Note: I originally wrote this piece for Mutha Magazine, but they aren’t going to publish it there until Kwanzaa of 2014. Michelle Tea, the editor of that awesome site, assures me she doesn’t care if I preview it here. So here you go.
I’ve never really thought about Kwanzaa much before. But this year, as the queer white mother of a twenty month old African-American boy, I’ve found myself seeking out information. I want not to appropriate a holiday which was not mine growing up, but learn about a holiday designed to celebrate people who look like my son, who have my son’s ethnic heritage. It’s a fine line, and I’m doing my best not to cross it.
The first principle of Kwanzaa is “umoja” which means “unity.” Immediately my first thought was of my union organizing days, Unity is another word for solidarity, the idea that we are all stronger when we stand together. But how do we stand with people who want to push us away? What if we need to stand with them, or near them at least, even if they reject us? I’m thinking about this as I look at the flyer for Kwanzaa events in my town, and one the last night, the only day with a time that is good for toddlers, says “all Afrikan/people of color space.” Obviously our toddler can’t go alone, so I guess we’ll go another night. Will he want to go to such spaces without us when he’s older? I need to be a part of the African-American community for his sake, but in some ways I never will be.
The second principle of Kwanzaa is Kujichagulia, or “self-determination.” According to Nguzo Saba, this is defined as the ability “to define ourselves, name ourselves, create for ourselves and speak for ourselves.” Man, this is this an important one in ways I can only imagine now, but will become more and more real for my son as he moves through the world. What will it mean for him to have two moms, two white parents, to be adopted? There’s so much the world is already projecting onto him as a man, as a black boy, as an adoptee, as a southerner by birth, as the child of queers. I want to shield him from it and tell the world to fuck off, he will be who he wants to be and name himself as he chooses, if he chooses, when he’s ready. But there’s a great line of advice in the kids’ book I picks up recently called Only One You: “Blend in when you need to, but stand out when you have the chance.” Both are equally important and valid.
The third principle of Kwanzaa is Ujima, which means “collective work and responsibility.” One blogger I found pointed out that “collective responsibility works only when each member of the collective assumes responsibility as individuals. Only then will the community benefit from the efforts of all.” And there’s the problem. This is beautiful principle but is it ever even remotely attainable? Or do some people just continue to shoulder the load while others take advantage of them? My cynical side wants to say that this is counter to human nature, but the rest of me is constantly wanting to tell the cynical side of me to shut up.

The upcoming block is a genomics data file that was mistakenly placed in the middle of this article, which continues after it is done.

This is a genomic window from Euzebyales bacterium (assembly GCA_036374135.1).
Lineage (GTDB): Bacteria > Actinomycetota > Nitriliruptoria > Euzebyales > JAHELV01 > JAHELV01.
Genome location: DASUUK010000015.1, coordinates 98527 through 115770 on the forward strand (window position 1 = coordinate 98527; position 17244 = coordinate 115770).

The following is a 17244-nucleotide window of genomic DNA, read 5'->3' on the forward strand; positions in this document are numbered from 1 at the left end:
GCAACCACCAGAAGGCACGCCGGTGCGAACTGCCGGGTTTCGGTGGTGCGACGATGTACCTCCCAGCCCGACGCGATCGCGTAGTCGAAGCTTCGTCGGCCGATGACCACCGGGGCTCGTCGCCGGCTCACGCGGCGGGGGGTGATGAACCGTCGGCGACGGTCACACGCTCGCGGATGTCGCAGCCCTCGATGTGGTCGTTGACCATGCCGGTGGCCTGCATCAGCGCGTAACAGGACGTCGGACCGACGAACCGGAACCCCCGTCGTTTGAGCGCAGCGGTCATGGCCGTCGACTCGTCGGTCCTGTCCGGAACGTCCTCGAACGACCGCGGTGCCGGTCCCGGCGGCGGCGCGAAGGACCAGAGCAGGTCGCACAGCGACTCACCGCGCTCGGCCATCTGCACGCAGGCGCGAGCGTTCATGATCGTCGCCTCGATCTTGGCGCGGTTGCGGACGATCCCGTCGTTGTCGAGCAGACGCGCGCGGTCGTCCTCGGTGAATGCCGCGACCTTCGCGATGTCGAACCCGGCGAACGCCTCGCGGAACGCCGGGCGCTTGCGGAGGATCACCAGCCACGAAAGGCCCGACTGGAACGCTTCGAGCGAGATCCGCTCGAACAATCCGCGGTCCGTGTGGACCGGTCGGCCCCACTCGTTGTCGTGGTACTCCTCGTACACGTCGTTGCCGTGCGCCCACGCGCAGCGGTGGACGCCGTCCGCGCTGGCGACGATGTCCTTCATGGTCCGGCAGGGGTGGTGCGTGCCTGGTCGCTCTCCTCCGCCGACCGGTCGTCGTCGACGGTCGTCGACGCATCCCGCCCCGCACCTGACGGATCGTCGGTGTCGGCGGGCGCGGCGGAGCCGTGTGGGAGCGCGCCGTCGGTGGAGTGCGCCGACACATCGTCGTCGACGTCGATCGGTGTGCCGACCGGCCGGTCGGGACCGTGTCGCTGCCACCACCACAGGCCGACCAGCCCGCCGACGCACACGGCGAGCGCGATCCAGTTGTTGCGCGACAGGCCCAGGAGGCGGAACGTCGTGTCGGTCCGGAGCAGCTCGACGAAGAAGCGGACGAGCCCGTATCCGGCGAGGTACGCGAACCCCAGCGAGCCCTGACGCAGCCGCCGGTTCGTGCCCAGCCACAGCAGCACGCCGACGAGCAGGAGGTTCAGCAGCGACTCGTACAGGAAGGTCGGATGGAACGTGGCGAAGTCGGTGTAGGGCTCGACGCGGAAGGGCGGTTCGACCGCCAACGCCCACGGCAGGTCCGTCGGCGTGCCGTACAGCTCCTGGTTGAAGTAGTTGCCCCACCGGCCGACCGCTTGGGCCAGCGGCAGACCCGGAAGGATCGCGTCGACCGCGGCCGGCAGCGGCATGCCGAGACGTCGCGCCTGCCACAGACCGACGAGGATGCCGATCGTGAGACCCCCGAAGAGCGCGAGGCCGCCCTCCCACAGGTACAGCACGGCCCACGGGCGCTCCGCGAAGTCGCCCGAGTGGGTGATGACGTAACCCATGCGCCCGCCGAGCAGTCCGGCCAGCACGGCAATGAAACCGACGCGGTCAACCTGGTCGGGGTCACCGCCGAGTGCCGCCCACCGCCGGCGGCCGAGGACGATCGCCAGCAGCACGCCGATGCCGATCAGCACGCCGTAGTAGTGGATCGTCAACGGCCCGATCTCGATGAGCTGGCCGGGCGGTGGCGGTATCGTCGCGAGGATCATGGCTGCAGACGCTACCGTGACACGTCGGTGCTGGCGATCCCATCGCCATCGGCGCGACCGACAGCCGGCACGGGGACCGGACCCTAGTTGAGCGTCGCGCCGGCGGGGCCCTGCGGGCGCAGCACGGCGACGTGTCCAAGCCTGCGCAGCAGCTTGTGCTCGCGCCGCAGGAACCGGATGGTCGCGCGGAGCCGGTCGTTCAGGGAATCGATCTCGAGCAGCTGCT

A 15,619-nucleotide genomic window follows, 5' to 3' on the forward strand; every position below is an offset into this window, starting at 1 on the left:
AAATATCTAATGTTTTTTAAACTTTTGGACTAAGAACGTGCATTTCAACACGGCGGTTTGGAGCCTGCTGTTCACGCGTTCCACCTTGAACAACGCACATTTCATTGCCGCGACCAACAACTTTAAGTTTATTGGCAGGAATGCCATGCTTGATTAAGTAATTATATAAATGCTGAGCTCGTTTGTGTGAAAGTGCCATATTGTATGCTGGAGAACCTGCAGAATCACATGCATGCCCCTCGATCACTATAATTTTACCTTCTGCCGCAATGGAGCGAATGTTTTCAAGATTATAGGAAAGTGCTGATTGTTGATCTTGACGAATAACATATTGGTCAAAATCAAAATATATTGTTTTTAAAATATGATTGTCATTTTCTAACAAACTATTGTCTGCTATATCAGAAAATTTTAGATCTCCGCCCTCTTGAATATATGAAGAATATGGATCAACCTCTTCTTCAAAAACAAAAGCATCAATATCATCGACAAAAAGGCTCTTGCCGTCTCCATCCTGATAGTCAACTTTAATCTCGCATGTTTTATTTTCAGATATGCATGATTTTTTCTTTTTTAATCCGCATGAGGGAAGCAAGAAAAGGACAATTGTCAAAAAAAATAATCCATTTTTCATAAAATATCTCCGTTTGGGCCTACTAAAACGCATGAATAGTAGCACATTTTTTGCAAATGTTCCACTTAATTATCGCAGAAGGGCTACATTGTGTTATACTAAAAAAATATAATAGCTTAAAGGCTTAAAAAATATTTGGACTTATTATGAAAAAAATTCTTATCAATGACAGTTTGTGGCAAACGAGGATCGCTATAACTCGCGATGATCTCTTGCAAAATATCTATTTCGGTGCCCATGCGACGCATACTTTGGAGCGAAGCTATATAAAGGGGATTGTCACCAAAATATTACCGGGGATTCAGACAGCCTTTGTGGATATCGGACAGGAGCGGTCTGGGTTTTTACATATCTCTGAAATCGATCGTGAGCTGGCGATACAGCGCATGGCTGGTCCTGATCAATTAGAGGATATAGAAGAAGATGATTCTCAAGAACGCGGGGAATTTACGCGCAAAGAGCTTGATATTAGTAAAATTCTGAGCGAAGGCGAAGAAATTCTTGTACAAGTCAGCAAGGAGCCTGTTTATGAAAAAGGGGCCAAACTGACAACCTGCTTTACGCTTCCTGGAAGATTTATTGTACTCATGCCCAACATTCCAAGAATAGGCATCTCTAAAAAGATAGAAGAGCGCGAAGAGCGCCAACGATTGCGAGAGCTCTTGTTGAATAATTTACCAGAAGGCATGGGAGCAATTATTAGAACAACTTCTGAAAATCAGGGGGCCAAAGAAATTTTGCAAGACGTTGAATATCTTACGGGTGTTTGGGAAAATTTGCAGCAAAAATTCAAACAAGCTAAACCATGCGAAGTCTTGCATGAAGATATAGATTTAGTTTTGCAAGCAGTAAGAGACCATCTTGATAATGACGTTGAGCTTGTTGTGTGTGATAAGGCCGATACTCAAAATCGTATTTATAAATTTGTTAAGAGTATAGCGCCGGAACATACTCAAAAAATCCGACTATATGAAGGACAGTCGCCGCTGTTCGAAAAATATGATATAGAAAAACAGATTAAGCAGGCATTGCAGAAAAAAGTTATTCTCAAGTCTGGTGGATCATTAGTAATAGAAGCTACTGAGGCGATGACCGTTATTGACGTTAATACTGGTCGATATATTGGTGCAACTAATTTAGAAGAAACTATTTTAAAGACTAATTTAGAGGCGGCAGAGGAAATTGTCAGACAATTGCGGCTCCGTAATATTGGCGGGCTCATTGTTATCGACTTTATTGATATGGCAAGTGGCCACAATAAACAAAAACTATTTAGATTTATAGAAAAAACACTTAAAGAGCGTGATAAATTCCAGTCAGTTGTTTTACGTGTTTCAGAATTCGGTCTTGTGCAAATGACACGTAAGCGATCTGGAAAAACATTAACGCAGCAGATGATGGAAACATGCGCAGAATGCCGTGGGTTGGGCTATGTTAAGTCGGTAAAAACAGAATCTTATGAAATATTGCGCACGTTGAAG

The fourth principle for Kwanzaa is Ujamaa, or “cooperative economics.” What’s amazing about this is that Kwanzaa was founded in 1966 by Maulana Karenga. I’m not sure most contemporary white folk had ever heard of the idea of cooperative economics before Mohammad Yunus and Kiva. Of course, there’s an important difference – Ujamaa emphasizes the importance of having black-owned businesses, whereas Kiva is international. But the way I use Kiva is to support woman-owned businesses, so that’s the feminist equivalent of Ujamaa. And Mohammad Yunus originally conceived of his cooperative economics as a way to lift his nation of Bangladesh. As a white parent of a black son, this reminds me to expose my son to black-owned businesses and black-made products, and encouraged the innovator and entrepreneur inside him as he gets older.
The fifth principle of Kwanzaa is Nia, or “purpose.” This word means so many things, especially in this context, but as a white parent of and adoptive child, I am mostly aware of what it doesn’t mean: my family’s purpose doesn’t mean we’ve rescued or saved our son. It doesn’t mean we can afford to be colorblind because we’ve adopted transracially. And just because he will grow up with some of the privileges of having white, middle class parents doesn’t mean that as soon as he is out there in the world as an adult, without us around, he won’t be perceived as a young black man, just like Barack Obama or Trayvon Martin.
The sixth principle of Kwanzaa is Kuumba, or “creativity.” As a poet, fiction writer, and playwright, as well as an expressive arts therapist by profession, this is a concept near and dear to my heart. But the direct meaning and interpretation of creativity in the context of Kwanzaa is also very much in line with my beliefs: making the world more beautiful and more liveable through art and other creative acts. It’s why I love murals, graffiti, and other public art so much.
The seventh principle of Kwanzaa is Imani, or “faith.” For our family, this is grounded in the Jewish faith. And I’ll leave you with an anecdote about being a transracial, queer Jewish family – a few Friday afternoons ago, my not-yet-Jewish spouse (that’s another story entirely) was picking up challah at the Orthodox-owned bakery. My son walks in and sees all the challah loaves and starts saying excitedly “Challah! Challah!” It took the staff by surprise, but there was no denying it – despite your preconceived assumptions about what Jews look like, he’s a Jewish kid. And he’s got faith in challah. What do I have faith in? On my good days, the process. As in, trusting the process, trusting that if I keep making the best decisions I can, one step at a time, things will turn out OK. But some days, it’s easier to have faith in challah, which when you think about it, is kind of the point of religious ritual.